Fed's Barkin sees low risk of inflation escalating in near future

FILE PHOTO: Federal Reserve Bank of Richmond President Thomas Barkin poses during a break at a Dallas Fed conference on technology in Dallas, Texas, U.S., May 23, 2019. REUTERS/Ann Saphir

(Reuters) - Inflation expectations are stable and well-anchored and the risk of inflation escalating in the near future is low, Richmond Federal Reserve Bank President Tom Barkin said on Thursday.

The Fed’s new monetary policy framework may help to modestly boost inflation expectations, Barkin said in remarks prepared for a virtual forum. But the U.S. central bank has the freedom to raise rates if financial stability risks appear or if inflation rises too quickly, Barkin said.

“I don’t see ‘lower for longer’ as ‘zero forever,’” Barkin said during the event organized by the Money Marketeers of New York University.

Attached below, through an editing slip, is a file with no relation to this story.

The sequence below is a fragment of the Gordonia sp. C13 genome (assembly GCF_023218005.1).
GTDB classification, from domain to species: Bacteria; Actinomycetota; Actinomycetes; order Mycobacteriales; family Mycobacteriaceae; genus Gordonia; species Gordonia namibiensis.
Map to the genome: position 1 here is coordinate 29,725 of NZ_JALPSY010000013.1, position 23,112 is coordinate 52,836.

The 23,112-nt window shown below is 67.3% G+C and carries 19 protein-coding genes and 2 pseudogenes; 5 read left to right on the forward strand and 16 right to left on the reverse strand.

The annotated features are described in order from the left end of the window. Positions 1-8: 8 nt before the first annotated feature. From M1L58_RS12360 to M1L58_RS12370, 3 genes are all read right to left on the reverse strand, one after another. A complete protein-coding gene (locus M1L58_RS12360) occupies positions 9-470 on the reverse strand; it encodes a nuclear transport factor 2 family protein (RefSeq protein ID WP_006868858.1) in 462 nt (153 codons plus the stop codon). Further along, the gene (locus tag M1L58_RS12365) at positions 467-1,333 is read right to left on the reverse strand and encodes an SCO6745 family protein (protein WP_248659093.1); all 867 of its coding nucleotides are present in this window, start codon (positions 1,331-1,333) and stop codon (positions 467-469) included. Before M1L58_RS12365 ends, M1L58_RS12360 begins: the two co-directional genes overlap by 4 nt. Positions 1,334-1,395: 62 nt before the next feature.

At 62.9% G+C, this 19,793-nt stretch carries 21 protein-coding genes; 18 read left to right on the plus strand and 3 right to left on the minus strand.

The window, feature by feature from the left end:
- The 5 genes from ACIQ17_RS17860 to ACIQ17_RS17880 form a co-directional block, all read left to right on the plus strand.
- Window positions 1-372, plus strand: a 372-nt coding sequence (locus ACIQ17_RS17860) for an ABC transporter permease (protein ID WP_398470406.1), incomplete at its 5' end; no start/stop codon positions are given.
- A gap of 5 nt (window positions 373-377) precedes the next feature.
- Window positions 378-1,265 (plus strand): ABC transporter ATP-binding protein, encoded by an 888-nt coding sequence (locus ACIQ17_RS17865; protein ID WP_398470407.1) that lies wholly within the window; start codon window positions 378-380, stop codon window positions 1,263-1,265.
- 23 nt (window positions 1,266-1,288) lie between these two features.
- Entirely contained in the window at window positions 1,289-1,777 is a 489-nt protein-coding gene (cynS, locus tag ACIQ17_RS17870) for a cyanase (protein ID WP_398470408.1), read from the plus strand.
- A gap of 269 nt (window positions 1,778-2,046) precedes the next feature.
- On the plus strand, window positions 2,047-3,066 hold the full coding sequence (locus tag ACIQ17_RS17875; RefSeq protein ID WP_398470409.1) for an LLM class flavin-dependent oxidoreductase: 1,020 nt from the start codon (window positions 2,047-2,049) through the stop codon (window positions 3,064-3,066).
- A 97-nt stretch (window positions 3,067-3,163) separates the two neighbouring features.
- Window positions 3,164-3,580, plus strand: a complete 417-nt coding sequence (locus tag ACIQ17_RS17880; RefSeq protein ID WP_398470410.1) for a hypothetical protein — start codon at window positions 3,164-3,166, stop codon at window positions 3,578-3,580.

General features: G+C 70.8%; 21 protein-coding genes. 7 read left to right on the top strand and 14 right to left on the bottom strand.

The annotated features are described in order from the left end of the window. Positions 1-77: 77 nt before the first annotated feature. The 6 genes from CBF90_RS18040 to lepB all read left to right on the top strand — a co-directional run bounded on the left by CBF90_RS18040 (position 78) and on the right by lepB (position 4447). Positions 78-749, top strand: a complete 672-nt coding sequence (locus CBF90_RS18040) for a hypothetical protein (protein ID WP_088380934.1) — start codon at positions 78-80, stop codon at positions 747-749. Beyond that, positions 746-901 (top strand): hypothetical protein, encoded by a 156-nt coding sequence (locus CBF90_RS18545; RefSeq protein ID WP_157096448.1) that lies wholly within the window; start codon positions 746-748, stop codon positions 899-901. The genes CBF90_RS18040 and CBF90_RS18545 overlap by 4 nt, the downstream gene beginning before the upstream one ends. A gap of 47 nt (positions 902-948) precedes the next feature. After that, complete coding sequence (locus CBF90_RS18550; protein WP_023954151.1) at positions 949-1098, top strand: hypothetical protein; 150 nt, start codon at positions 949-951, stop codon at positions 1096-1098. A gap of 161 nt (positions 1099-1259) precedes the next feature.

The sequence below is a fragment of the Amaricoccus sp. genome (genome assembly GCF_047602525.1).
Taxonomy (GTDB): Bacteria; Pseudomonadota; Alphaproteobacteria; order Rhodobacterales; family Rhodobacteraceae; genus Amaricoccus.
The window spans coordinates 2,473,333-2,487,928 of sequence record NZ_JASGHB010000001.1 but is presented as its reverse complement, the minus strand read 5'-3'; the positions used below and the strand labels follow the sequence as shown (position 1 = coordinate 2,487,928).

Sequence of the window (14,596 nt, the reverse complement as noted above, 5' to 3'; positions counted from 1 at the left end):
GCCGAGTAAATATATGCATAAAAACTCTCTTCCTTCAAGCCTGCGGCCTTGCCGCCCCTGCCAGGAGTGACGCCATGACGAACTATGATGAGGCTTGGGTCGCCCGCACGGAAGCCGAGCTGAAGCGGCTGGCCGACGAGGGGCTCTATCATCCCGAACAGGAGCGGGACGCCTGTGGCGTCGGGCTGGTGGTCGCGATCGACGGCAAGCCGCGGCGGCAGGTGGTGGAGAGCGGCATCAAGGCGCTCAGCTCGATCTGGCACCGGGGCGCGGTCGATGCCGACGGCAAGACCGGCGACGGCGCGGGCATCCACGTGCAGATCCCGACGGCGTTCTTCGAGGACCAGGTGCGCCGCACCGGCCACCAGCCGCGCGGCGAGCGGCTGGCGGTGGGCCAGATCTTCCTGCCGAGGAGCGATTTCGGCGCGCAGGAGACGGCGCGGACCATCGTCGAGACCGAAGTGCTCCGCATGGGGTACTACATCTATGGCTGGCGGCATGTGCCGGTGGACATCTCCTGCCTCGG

The Fed said last week that rates would remain near zero until the economy reaches maximum employment, and inflation hits the Fed’s 2% target and is on track to stay moderately above 2% for some time.

“While inflation has run below our 2 percent target, as I said earlier, it is not that far-off target; with rounding, you could even call it on target,” Barkin said in his remarks.

Given the uncertainty about the coronavirus, economy and Nov. 3 election, Barkin said during a moderated discussion that guidance focused on outcomes could be more effective than guidance based on particular dates.

Barkin said he would have also been comfortable targeting a range for inflation between 1.5% and 2.5%.

Reporting by Jonnelle Marte; Editing by Chizu Nomiyama and Richard Chang